CHICAGO -- Andrew Miller's third pitch on Saturday night was one of his signature sliders, the devastating variety that makes a hard left turn and makes Major League hitters look helpless. On this one, White Sox rookie Yoan Moncada was indeed helpless. The pitch struck him on the left knee
CHICAGO -- Andrew Miller's third pitch on Saturday night was one of his signature sliders, the devastating variety that makes a hard left turn and makes Major League hitters look helpless. On this one, White Sox rookie Yoan Moncada was indeed helpless. The pitch struck him on the left knee before the rookie could dodge danger.
That loaded the bases for Chicago with one out in the seventh inning, but this was Miller on the mound. Even when the situational odds are not favorable, Cleveland's high-leverage relief ace still tends to hold the advantage. That proved the case again in a 5-4 victory that pushed the American League-leading Indians' winning streak to a season-high nine games. With the Royals' loss Saturday, the Tribe now leads the American League Central by three games.
"I don't think anybody was nervous," Indians closer Cody Allen said. "I think everybody thought, 'He's going to get out of this.' We've seen it a million times. The guy punches out the world."
With the game stuck in a 4-4 deadlock, Indians manager Terry Francona pulled Corey Kluber and summoned Miller from the bullpen with one out and runners on the corners. The painful pitch to Moncada then set up a critical confrontation with White Sox third baseman Matt Davidson.
Miller got ahead in the count, 0-1, and then went back to that enticing slider. Once again, the lefty manipulated the pitch so it would tail sharply in on the right-handed batter. And once again, the pitch struck the batter in the leg -- this time it was Davidson's right thigh. There was a catch, however: Davidson swung and was unable to check it in time. It served as a key strike two rather than a run-scoring hit-by-pitch.
"I'm glad he went after it," Miller said.
On the play, Miller did not notice that first-base umpire Lance Barrett immediately called the strike on the swing. What the pitcher saw was the ball ricochet into foul territory, and Melky Cabrera sprinting across the plate from third as the home audience roared. Davidson did not proceed to first base, though, and catcher Yan Gomes was not hustling after the ball.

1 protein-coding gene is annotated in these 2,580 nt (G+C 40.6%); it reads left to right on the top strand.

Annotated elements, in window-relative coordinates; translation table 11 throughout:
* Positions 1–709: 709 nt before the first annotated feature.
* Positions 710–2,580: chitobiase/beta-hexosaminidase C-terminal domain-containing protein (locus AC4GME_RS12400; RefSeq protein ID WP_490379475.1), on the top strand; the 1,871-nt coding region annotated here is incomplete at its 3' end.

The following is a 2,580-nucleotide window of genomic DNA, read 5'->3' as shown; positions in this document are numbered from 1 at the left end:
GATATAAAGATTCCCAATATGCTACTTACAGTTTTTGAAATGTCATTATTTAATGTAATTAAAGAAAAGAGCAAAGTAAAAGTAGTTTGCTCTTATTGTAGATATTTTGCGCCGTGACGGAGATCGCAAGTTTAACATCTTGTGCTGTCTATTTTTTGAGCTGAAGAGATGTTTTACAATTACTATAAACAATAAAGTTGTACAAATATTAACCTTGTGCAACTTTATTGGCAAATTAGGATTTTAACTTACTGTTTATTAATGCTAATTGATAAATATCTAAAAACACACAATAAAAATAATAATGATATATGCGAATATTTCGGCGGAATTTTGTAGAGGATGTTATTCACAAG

"It just looked funny the way everybody reacted," Miller said. "I was kind of just processing [what happened]."
Cabrera was sent back to third base and White Sox manager Rick Renteria emerged from the home dugout to argue the call with home-plate umpire Jim Reynolds. While replays showed that Davidson was hit by the pitch, they also made it clear that he swung and missed. After the chaotic scene calmed, Miller responded with strikeouts of Davidson and Kevan Smith to strand all three runners.
Miller then worked around a hit, walk and error in the eighth to once again preserve the tie, buying time for the Tribe's lineup to mount its go-ahead rally in the ninth.
"I don't think people quite comprehend how much he competes," Francona said. "You look at the stuff, and it's obvious. But the competitor in him -- he throws his best stuff when the game's on the line."
With his showing on Saturday, Miller moved into the Major League lead among relievers in Win Probability Added (3.43). On the season, the lefty has turned in a 1.52 ERA with 77 strikeouts and 14 walks in 53 1/3 innings (45 appearances). Miller has logged 17 multi-inning outings, allowing only one earned run with 42 strikeouts in 28 2/3 innings in those games.
No one in Cleveland's dugout was nervous when Miller encountered some drama.
"He's one of the best relievers in baseball," Kluber said. "If you're going to hand a spot like that over to anybody, he's probably a good guy to do it to."
Jordan Bastian has covered the Indians for MLB.com since 2011, and previously covered the Blue Jays from 2006-10. Read his blog, Major League Bastian, follow him on Twitter @MLBastian and listen to his podcast.